On 30 August 1917, Francis McLaren, who was a Liberal MP for Spalding, was killed in an Avro 504 A which fell into the sea off Montrose. He was on a training flight at the time. Second Lieutenant McLaren was undergoing pilot training with Number 18 Training Squadron (RNVR).
Although rescued by a fishing boat, Francis did not regain consciousness and died of his injuries before reaching land.
McLaren was the only Member of Parliament to be killed between 1914 and 1918 whilst serving in the RFC or RAF. The former Prime Minister, H. H. Asquith, whose son, Anthony, and daughter, Violet, had been a page and a bridesmaid at McLaren’s wedding in 1911, paid tribute in the House of Commons, saying:
we have lost one of our youngest and most loved of our members … who was cut off in a youth of radiant promise, still untarnished by disappointment, a man with clear and firm conviction, a faithful and loyal friend.
McLaren was the youngest Liberal member of the Commons, aged 23. His entry to Parliament was certainly helped by his family’s political history - his father, Sir Charles Benjamin Bright McLaren (1850-1934) - was the Liberal MP for the Bosworth division of Leicestershire. Also, his older brother Henry (1879-1953), had held the seat of West Staffordshire from 1906 until January 1910. More famously, his brothers-in-law was Reginald McKenna (Home Secretary and then Chancellor of the Exchequer).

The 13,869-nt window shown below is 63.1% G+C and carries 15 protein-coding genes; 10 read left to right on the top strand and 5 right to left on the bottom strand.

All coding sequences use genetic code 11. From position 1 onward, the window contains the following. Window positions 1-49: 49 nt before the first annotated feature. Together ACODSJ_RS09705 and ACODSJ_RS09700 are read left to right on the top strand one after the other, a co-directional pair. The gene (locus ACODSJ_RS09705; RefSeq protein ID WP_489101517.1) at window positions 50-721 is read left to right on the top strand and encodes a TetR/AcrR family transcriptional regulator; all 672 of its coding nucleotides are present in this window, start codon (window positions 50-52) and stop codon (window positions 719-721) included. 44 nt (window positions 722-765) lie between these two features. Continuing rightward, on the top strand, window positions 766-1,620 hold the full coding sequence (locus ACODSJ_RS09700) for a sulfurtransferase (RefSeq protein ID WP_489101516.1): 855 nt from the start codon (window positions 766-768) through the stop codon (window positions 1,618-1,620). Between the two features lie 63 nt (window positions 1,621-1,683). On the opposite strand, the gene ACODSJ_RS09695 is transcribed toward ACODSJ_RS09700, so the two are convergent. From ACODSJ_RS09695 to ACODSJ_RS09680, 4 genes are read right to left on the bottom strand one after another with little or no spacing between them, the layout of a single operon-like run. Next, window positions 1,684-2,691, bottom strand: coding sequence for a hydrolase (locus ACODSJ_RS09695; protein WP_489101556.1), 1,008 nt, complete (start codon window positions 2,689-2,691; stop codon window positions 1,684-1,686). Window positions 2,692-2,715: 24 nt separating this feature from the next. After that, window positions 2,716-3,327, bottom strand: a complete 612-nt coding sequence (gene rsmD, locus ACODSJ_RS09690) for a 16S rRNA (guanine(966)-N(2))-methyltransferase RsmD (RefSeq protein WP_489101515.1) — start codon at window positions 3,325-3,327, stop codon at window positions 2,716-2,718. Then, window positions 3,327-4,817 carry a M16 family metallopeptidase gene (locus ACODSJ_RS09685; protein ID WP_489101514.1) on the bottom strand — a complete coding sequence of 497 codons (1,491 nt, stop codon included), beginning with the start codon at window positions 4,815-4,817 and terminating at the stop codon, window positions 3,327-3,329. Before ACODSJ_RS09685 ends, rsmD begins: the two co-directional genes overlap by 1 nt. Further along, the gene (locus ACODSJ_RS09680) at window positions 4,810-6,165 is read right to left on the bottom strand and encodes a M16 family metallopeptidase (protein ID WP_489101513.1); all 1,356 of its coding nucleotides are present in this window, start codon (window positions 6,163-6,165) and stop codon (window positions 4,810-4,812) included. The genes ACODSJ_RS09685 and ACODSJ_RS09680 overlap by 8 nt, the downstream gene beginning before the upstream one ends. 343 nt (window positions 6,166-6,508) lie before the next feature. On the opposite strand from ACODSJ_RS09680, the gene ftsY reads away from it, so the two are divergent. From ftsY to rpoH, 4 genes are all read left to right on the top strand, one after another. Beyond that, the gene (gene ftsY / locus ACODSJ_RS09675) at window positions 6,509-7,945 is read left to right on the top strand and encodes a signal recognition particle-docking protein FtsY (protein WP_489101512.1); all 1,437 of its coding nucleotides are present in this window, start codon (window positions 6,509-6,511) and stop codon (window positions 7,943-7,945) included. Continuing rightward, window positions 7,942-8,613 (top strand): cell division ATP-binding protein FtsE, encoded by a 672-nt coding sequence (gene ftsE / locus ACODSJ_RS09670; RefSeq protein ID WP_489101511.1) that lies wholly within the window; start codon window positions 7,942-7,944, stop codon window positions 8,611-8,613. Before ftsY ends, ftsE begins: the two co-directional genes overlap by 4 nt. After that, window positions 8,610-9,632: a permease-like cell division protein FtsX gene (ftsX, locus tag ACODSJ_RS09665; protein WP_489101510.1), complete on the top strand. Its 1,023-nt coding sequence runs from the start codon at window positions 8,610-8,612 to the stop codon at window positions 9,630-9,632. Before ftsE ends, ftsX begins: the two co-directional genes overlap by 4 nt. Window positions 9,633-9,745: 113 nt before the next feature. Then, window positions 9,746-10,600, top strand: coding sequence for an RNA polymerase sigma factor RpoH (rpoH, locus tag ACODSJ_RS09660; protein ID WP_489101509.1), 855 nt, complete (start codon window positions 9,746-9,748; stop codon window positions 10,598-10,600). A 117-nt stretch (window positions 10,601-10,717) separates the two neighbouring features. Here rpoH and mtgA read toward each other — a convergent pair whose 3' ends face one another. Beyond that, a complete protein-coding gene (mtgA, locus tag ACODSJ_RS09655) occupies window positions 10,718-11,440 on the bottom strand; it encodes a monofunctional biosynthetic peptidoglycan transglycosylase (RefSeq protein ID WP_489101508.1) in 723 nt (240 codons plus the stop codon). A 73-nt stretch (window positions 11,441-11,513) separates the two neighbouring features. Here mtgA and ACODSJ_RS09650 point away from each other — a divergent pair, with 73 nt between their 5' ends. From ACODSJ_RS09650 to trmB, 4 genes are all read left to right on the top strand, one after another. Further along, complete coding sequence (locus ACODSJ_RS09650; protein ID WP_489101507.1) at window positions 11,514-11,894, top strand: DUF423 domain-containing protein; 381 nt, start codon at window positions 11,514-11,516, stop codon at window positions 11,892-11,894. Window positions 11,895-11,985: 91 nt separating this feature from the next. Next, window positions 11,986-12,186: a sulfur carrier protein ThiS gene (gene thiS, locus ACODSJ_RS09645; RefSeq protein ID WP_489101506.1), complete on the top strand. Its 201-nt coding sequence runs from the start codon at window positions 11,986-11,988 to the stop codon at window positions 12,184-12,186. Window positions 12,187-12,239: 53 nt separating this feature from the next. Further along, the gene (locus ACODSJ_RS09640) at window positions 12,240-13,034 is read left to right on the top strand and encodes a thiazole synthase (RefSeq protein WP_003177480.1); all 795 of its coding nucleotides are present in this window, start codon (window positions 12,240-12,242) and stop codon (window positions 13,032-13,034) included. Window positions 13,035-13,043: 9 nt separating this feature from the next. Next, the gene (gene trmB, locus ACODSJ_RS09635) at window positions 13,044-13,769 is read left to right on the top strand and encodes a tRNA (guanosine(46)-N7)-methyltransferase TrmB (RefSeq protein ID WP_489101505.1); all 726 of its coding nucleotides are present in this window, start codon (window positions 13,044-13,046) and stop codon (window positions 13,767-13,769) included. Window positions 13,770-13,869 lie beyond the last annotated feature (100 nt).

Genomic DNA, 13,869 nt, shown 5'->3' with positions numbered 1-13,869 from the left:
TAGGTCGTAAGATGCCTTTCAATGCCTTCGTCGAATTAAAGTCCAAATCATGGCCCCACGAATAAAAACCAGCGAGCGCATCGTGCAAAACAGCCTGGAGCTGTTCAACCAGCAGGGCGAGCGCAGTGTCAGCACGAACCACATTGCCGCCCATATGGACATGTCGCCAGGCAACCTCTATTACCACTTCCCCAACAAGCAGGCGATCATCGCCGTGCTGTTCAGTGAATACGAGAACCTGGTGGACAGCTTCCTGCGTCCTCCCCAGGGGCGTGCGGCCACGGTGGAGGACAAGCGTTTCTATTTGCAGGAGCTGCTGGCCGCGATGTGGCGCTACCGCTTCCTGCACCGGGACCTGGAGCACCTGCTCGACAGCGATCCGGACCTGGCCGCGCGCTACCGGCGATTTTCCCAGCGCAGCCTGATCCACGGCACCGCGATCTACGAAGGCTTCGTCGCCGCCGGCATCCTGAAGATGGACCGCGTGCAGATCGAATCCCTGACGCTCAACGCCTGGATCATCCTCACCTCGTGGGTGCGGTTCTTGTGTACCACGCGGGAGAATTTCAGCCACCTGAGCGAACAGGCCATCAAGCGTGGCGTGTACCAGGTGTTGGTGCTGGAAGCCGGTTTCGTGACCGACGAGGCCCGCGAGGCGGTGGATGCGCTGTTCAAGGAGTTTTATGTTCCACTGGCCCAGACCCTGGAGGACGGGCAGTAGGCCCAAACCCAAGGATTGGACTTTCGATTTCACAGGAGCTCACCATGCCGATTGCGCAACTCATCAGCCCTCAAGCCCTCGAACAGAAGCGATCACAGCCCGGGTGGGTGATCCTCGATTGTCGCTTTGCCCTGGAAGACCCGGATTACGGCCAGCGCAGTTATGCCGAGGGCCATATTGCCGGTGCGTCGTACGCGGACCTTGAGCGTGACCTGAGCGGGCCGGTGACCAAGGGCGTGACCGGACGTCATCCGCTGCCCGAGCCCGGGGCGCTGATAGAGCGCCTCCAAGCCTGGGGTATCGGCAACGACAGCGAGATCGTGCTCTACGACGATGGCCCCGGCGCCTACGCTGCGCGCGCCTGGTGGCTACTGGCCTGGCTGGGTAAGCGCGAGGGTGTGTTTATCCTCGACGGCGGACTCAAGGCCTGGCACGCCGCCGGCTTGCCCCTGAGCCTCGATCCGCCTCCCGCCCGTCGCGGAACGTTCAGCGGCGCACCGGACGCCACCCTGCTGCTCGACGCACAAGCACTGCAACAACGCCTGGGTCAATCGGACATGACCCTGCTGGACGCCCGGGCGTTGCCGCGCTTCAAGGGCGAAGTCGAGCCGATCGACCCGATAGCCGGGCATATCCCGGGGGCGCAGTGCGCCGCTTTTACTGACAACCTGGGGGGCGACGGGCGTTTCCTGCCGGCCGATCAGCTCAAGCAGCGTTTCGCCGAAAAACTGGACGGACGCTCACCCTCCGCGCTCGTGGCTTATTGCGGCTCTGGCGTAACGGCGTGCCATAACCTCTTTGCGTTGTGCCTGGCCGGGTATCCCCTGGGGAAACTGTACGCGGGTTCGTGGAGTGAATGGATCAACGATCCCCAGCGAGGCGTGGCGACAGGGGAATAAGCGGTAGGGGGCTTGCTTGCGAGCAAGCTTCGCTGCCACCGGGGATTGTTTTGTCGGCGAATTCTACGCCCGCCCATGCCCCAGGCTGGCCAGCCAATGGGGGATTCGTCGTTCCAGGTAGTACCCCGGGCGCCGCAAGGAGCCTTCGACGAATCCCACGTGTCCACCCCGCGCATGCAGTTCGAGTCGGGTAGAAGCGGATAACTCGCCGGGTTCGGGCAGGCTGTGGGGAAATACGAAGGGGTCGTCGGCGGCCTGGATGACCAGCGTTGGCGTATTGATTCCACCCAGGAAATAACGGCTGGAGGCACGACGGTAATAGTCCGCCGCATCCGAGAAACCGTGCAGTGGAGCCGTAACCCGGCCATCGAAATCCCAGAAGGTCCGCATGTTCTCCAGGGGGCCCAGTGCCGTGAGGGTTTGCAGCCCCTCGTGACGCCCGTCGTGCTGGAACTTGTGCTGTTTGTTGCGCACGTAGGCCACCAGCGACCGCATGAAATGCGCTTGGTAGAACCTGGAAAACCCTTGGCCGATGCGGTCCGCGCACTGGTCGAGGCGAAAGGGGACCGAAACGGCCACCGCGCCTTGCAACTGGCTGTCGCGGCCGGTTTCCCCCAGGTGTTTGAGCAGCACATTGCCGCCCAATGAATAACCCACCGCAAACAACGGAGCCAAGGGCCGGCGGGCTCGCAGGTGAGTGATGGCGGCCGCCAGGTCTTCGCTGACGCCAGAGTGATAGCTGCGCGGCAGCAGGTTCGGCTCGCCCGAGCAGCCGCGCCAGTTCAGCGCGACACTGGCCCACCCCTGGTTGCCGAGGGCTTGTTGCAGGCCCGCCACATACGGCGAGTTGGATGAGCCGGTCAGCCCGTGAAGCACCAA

Francis McLaren’s service started with the Royal Naval Volunteer Reserve when was commissioned as a lieutenant in September 1914. He left for France a month later.
His fellow MP, Josiah Wedgwood, stated that McLaren ‘had got overseas by offering his Rolls-Royce car to the General with himself as chauffeur’. A meeting between McLaren and Wedgwood at Ostend led to McLaren joining Wedgwood in the Royal Naval Armoured Car Division. To being with, the two men were based at Wormwood Scrubs.
Wedgewood wrote that McLaren would ‘vanish nightly for bridge with the Asquiths in Downing Street’.
After training at Henley-on-Thames the two MPs persuaded Asquith and Churchill and then the Admiralty to send armoured car squadrons to Gallipoli. They arrived at Lemnos in April 1915. Worried that the armoured cars could be left without a role, McLaren transferred to HMS Doris as an observing officer, but this meant that he missed the actions of the River Clyde at V beach on 25 April.
In early May Josiah was injured by shrapnel. He said that McLaren saved his life after he searched for him on the hospital ship and persuading the doctors to operate on Josiah straight away. Whilst Wedgwood was wounded, McLaren commanded the armoured cars during the Third Battle of Krithia on 4 June, the only occasion on which they were in action during this campaign.
McLaren contracted dysentery and ended up at home. It was at this point he went to the Royal Flying Corps on 1 January 1916. Ill health during his training resulted in him being invalided out later in 1916, but he ‘besieged the War Office’ and rejoined the RFC as a second lieutenant in June 1917. He had almost completed his advanced training when he was killed in the flying accident.
McLaren was buried in Busbridge churchyard, Godalming, Surrey, where his grave is marked with a carved oak headboard designed by Edwin Lutyens.
He is commemorated on the Parliamentary War Memorial in Westminster, one of 22 MPs that died during the First World War to be named there.